Robert Louis Stevenson's most famous works are still popular and feature in many plays and films. The short novel Strange Case of Dr Jekyll and Mr Hyde (1886) depicts the dual personality of a kind and intelligent physician who turns into a psychopathic monster after imbibing a drug intended to separate good from evil in a personality. Kidnapped is a fast-paced historical novel set in the aftermath of the '45 Jacobite Rising, and Treasure Island is the classic pirate adventure.

The introduction of the movement known as the "kailyard tradition" at the end of the 19th century, brought elements of fantasy and folklore back into fashion. J. M. Barrie is one example of this mix of modernity and nostalgia. [4] This tradition has been viewed as a major stumbling block for Scottish literature, focusing, as it did, on an idealised, pastoral picture of Scottish culture, becoming increasingly removed from reality of life in Scotland during that period. This tradition was satirised by the author George Douglas Brown in his novel The House with the Green Shutters. It could be argued that Scottish literature as a whole still suffers from the echoes of this tradition today.

One Scottish author whose work has become popular again is the cleric George MacDonald.

In the early 20th century in Scotland, a renaissance in the use of Lowland Scots occurred, its most vocal figure being Hugh MacDiarmid. Other contemporaries were A.J. Cronin, Eric Linklater, Naomi Mitchison, James Bridie, Robert Garioch, Robert McLellan, Nan Shepherd, William Soutar, Douglas Young, and Sidney Goodsir Smith. [5] However, the revival was largely limited to verse and other literature. Sorley MacLean's work in Scottish Gaelic in the 1930s gave new value to modern literature in that language. Edwin Muir advocated, by contrast, concentration on English as a literary language.

The novelists Neil M. Gunn and Lewis Grassic Gibbon emphasised the real linguistic conflict occurring in Scottish life during this period in their novels in particular, The Silver Darlings and A Scots Quair respectively, where we can see the language of the protagonists grows more anglicised progressively as they move to a more industrial lifestyle.

1950s to the present

New writers of the postwar years displayed a new outwardness. Both Alexander Trocchi in the 1950s and Kenneth White in the 1960s left Scotland to live and work in France. Edwin Morgan became known for translations of works from a wide range of European languages.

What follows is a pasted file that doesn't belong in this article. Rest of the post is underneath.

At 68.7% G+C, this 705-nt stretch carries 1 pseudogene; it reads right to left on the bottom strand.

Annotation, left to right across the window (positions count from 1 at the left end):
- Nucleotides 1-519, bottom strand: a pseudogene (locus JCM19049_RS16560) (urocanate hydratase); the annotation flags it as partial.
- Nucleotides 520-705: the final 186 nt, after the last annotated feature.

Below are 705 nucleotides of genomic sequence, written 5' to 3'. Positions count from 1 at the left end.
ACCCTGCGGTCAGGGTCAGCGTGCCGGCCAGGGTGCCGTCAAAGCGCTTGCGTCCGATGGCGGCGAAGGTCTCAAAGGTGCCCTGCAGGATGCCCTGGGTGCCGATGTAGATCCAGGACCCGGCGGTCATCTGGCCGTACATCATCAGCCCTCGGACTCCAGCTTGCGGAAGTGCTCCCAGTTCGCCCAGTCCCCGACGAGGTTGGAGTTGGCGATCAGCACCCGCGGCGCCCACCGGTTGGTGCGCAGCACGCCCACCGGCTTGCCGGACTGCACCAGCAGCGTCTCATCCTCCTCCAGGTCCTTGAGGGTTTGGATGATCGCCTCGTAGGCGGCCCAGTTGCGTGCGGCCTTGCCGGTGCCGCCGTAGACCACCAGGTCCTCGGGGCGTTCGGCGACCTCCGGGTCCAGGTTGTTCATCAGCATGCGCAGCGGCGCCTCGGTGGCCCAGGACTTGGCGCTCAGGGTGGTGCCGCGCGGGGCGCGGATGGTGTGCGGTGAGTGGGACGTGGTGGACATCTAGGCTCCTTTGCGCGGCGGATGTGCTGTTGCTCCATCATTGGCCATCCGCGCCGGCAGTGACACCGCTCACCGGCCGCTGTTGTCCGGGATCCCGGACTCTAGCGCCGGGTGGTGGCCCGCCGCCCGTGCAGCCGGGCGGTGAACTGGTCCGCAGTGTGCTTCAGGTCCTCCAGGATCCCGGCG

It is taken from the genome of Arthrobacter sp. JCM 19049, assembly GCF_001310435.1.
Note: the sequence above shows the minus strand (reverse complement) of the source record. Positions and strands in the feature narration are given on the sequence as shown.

Edwin Morgan is the current Scots Makar (the officially-appointed national poet [6], equivalent to a Scottish poet laureate) and also produces translations of world literature. His poetry covers the current and the controversial, ranging over political issues, and academic debates.

One notable phenomenon has been Tartan Noir, although the authenticity of the genre has been disputed. [1]

The tradition of fantastical fiction is continued by Alasdair Gray, whose Lanark has become a cult classic since its publication in 1981. The 1980s also brought attention to writers capturing the urban experience and speech patterns - notably James Kelman and Jeff Torrington.

The works of Irvine Welsh, most famously Trainspotting, are written in a distinctly Scottish English, and reflect the underbelly of contemporary Scottish culture. Other commercial writers, Iain Banks and Ian Rankin have also achieved international recognition for their work, and, like Welsh, have had their work adapted for film or television.

Alexander McCall Smith, Alan Warner, and Glasgow-based novelist Suhayl Saadi, whose short story "Extra Time" is in Glaswegian Scots, have made significant literary contributions in the 21st century.

Scottish Gaelic literature is currently experiencing a revival in print, with the publishing of An Leabhar Mòr and the Ùr Sgeul series, which encouraged new authors of poetry and fiction.

The Scottish literature canon has in recent years opened up to the idea of including women authors, encouraging a revisiting of Scottish women's work from past and present.

In recent years the publishing house Canongate Books has become increasingly successful, publishing Scottish literature from all eras, and encouraging new literature.

References

  • Bernard Sellin (coord.), Voices from Modern Scotland: Janice Galloway, Alasdair Gray, CRINI (Centre de Recherche sur les Identités Nationales et l'Interculturalité), Nantes, 2007, 143 p., ISBN 2-916424-10-5.

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See also

Template:Scottish topics

es:Literatura de Escocia